The United States was riveted on Tuesday by an execution gone horribly, horribly wrong in Oklahoma, a state that’s already been in the news for botched executions as well as shady sourcing for the drugs it uses in its execution cocktail. It took inmate Clayton Lockett an agonising half hour to die on Tuesday night between the time drugs were administered and when he finally died of cardiac arrest. Oklahoma’s governor immediately issued a stay of execution for the second execution planned for that night, that of Charles Warner, and the incident sparked outcry across the United States as horrified people took to social media and news networks.
Globally, the US is one of only a handful of Western nations that still practices the death penalty. 100 nations have abolished the death penalty entirely, while another 48 haven’t used it in 10 years or more, and in some cases have moratoriums that have rendered it functionally abolished. Seven reserve it for ‘exceptional circumstances’ like war crimes, while the United States is among the 40 nations including North Korea, Syria, Iran, Yemen, and Indonesia which use it for ordinary crimes. While the United States may pride itself on not executing people for ‘crimes’ like being gay, carrying drugs, or theft, the nation’s incredibly racist justice system and notoriously unreliable conviction rates speak to deep discrimination running at the core of the death penalty’s administration—notably, both inmates in Oklahoma tonight were Black, and 34% of executions since 1976 have involved Black defendants (41% of the death row population is Black).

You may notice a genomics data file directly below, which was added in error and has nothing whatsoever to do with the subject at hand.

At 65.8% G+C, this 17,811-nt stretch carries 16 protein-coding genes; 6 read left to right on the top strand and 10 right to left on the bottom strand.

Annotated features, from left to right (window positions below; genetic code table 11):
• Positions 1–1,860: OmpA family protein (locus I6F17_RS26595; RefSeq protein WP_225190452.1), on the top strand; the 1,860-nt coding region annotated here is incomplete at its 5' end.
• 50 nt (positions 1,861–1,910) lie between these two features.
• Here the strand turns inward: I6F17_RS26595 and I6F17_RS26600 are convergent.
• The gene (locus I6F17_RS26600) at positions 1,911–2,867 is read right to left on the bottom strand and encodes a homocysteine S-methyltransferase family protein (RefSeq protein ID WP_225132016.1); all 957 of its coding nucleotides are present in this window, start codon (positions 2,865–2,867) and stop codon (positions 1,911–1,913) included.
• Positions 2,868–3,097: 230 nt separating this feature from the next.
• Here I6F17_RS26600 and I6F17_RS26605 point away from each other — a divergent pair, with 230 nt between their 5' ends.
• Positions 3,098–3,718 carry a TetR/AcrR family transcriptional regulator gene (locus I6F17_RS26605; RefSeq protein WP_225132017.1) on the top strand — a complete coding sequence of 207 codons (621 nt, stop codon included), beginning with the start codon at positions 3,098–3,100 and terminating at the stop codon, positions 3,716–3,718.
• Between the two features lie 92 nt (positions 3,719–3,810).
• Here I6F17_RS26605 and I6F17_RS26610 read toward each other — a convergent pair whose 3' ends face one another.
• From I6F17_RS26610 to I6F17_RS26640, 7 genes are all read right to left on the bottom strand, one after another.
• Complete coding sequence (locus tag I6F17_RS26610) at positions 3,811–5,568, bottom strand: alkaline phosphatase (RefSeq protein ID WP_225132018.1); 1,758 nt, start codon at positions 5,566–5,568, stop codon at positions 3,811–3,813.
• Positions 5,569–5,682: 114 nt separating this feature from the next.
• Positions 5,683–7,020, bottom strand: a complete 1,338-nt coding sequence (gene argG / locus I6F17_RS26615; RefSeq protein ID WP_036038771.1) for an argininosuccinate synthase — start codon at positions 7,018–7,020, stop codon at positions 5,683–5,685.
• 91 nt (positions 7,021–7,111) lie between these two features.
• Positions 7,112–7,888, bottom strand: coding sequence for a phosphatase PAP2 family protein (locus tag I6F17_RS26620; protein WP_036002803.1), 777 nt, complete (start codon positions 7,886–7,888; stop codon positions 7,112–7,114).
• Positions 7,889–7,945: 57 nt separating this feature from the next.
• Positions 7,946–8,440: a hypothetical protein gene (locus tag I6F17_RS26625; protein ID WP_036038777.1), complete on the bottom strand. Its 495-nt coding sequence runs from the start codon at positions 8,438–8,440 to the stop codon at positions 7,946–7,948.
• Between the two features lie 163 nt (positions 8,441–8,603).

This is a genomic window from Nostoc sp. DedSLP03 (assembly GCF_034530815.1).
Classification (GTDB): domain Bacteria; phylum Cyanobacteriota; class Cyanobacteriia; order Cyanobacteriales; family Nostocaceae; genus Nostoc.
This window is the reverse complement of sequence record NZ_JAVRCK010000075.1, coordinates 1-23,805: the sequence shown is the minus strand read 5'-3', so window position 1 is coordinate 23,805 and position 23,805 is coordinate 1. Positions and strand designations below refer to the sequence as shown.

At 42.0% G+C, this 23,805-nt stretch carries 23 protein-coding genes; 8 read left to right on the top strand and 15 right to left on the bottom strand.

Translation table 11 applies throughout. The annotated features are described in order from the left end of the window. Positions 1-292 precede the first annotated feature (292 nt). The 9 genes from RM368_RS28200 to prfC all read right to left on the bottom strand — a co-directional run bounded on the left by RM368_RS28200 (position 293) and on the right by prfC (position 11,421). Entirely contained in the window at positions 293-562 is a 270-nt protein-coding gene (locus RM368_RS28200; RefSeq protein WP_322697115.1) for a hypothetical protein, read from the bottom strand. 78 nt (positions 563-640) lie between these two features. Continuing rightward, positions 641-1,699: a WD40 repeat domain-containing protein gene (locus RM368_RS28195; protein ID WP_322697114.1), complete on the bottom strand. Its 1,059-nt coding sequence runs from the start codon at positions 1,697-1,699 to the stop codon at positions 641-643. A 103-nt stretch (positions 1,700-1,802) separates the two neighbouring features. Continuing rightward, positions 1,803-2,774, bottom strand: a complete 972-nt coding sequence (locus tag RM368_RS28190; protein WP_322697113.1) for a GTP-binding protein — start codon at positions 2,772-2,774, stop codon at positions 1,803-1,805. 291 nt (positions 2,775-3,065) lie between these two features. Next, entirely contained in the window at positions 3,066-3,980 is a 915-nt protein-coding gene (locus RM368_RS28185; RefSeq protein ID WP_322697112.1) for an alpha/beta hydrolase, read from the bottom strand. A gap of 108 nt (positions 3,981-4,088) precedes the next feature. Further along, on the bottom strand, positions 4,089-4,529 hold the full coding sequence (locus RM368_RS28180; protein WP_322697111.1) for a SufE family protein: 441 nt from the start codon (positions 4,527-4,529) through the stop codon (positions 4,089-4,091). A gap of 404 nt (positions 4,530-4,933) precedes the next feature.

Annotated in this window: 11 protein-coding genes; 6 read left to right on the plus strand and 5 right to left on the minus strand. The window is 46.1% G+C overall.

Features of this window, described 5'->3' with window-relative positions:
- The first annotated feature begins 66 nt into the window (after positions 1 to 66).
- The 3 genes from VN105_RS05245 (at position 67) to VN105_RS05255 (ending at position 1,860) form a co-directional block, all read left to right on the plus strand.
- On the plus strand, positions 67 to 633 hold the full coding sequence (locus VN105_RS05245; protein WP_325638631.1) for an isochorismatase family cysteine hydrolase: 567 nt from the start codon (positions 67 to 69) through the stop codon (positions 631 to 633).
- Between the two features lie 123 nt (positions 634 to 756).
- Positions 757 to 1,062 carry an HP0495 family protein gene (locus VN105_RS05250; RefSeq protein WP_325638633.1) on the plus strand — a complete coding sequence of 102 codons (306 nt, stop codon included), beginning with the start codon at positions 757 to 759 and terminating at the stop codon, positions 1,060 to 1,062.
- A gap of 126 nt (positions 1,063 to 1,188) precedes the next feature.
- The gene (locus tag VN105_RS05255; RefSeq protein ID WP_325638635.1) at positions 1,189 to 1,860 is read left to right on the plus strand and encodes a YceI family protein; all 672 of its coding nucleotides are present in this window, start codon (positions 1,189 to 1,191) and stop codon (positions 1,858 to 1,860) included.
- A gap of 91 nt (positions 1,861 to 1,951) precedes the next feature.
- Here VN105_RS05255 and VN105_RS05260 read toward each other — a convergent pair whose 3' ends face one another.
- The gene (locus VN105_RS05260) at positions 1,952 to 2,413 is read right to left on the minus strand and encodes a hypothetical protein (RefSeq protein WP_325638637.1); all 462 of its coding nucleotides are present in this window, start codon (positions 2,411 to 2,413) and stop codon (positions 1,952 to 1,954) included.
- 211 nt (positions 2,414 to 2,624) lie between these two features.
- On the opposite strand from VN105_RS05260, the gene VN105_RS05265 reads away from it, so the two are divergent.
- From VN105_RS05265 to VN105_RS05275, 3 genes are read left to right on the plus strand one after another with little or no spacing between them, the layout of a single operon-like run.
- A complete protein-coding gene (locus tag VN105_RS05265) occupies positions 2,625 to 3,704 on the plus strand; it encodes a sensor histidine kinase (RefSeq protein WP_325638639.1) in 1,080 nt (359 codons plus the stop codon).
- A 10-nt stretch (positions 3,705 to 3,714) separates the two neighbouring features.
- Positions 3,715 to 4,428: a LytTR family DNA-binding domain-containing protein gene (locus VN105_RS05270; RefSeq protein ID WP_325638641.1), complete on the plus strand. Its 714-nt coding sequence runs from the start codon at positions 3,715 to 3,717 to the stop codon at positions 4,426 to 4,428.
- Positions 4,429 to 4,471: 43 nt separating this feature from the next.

The issues with the death penalty in the United States have become so apparent that the EU has banned the export of execution drugs to US prisons, with several drug companies refusing to sell any such drugs to the United States, period, for fear they might be used in executions. A shortage in a supply of such drugs has led states like Oklahoma to poorly regulated ‘compounding pharmacies’ and experimental drug cocktails like the one used in tonight’s execution and in an earlier execution in January, where Michael Lee Wilson’s last words were ‘I feel my whole body burning.’